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Things I Hate
By Anne Marie Goslak

I hate three things in life. Cancer, tendonitis, and girlfriends. My disdain for cancer is pretty obvious. I lost my sister, at age 24 to cancer, and my dad just a few years ago. My best friend has had cancer three times in as many years. I've had my own scare, leaving me cancer free but unable to have kids. I think most people will agree, cancer sucks.

Tendonitis is not as bad, but you can't reason with it. You can't even treat it. All you can do is rest it, ice it and stretch it. The only thing that helps it is time. Waiting is not my strong suit.

You might ask, “What do you have against girlfriends, Anne Marie?”

Let me tell you a story that repeats itself every other year. Little Johnny starts taking lessons from me at a young age. He shows real talent. For the next five years, we architect a swing that will hold up under pressure. We build a creative short game that will yield low scores, even on the worst of ball striking days. As he lines his shelf at home with trophies, I network with college coaches on his behalf. The ground work has been laid. He is less than a year from achieving every golf dream he ever had.

Suddenly, I look over at the practice green and Little Johnny is no longer chipping. He's standing there, leaning on his wedge and texting. A week later, he shows up for his 2 PM lesson at 1:58pm, still talking on the phone as he walks to the pro shop. He has a girlfriend. I bristle and brace myself for what's coming next.

He'll begin to leave practice much earlier than he used to. When he is practicing, the phone is close by, just in case she calls or texts. When they break up and then get back together again and again and again, the tsunami of emotions will create a chemical cesspool in his system. The adrenalin alone will destroy his sense of touch and timing, two things that are essential to the short game and control of the club face.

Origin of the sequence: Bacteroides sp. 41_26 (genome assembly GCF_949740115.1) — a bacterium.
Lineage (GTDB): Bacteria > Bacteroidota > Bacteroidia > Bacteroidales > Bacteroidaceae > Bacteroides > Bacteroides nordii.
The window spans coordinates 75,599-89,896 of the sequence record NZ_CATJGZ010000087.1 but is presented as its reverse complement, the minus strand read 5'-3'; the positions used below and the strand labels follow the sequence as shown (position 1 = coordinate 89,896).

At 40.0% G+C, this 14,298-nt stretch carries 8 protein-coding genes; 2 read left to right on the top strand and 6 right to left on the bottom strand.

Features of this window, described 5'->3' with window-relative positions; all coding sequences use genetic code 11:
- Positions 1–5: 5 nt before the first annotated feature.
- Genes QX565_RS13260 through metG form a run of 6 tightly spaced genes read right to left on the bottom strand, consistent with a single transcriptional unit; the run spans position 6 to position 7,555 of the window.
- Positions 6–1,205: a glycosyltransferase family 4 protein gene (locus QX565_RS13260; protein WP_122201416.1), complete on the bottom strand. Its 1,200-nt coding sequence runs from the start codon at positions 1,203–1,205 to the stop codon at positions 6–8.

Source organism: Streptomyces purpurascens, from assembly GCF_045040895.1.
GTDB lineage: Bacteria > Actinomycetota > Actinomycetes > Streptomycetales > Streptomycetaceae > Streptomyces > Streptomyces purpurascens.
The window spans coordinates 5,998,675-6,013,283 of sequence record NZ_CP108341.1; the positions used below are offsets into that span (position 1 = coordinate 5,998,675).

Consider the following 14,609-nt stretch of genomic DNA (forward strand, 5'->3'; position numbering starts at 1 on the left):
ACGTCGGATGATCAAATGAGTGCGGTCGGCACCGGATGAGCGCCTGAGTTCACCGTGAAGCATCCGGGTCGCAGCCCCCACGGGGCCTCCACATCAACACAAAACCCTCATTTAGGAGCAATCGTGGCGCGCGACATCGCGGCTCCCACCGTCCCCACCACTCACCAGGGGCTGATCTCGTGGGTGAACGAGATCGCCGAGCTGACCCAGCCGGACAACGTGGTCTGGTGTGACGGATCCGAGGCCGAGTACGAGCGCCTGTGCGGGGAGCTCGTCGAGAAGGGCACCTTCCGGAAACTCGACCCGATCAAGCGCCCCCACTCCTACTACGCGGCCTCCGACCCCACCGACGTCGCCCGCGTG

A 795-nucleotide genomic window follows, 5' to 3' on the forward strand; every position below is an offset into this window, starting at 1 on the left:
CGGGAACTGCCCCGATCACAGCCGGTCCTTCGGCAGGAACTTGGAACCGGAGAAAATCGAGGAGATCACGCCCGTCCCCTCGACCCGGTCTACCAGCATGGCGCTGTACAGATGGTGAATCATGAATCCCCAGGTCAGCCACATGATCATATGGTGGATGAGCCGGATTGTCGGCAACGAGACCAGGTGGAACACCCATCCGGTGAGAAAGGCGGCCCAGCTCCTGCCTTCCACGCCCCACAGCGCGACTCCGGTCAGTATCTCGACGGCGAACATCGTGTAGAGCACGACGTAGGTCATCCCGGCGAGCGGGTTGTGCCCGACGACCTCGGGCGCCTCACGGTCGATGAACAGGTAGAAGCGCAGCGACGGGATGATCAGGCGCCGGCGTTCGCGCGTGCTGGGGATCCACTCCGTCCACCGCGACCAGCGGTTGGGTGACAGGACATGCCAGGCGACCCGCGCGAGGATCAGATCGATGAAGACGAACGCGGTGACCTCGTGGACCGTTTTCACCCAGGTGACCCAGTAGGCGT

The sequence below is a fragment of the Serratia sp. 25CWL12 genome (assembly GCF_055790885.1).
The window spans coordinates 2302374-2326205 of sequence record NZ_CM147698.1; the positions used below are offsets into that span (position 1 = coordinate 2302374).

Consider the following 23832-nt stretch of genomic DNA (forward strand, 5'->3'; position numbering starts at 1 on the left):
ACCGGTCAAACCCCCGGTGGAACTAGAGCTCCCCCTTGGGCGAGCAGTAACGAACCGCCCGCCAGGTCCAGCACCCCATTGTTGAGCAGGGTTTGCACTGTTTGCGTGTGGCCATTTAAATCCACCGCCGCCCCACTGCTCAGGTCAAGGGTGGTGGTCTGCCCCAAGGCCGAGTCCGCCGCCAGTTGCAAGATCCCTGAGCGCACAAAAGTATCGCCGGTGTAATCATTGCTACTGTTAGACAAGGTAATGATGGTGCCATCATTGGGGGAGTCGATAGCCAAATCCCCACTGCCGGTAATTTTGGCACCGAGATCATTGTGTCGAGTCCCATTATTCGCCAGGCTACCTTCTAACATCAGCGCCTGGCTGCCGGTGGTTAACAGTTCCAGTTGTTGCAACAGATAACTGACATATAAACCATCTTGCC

A month later, his parents call me, concerned that his scores aren't as low as they used to be. Somehow, that is my fault. Any explanation I give ends up sounding more like an excuse. I've been down this road before. I know Little Johnny will bounce back in time. They are not so sure.

At this point, the story can move in a couple different directions. Sometimes, the parents decide "it's time to go in another direction," and they switch coaches. They tell themselves that I simply lacked the talent to take their child to the next level.

Other parents throw up their hands and say, "Kids will be kids. He needs to make his own decisions in life." But what the parents don't know is that his window of opportunity to play golf in college is shutting fast. If he does make the team, you can predict he will fail to make the travel squad. Usually, some 'injury' will be a convenient end to a college career that never took off.

On a rare occasion, the parents will ask, "Can my child have a normal social life and still be an elite athlete?"

I answer, “Absolutely! It just takes honest dialogue and strong boundaries.”
  1- Set the schedule so date nights do not interfere with practice.
  2- Agree on a curfew when all calls and texts stop. Sleep is a key issue in performance.
  3- Find a girlfriend who really understands.

My high school sweetheart was a track star. He missed making the Olympics by .06 seconds. He understood more than anyone, why we could not go to a pizza party that did not start until 10PM. Pizza was not on our diet and staying out late would negatively impact our 7AM workouts.

Although it is much harder to manage in today's technology rich world, if a player is going to survive dating years, they are going to need to know how to manage their time and emotions.

Of the nearly 50 kids I have, who are playing college golf now, there are more than 100 who have fallen victim to 'the curse of the girlfriend.' Truth be known, I am a romantic at heart, but all too often, girlfriends get me fired and derail collegiate careers. I still hate cancer and tendonitis, but if properly handled, I guess the girlfriends can stay.

-Anne Marie Goslak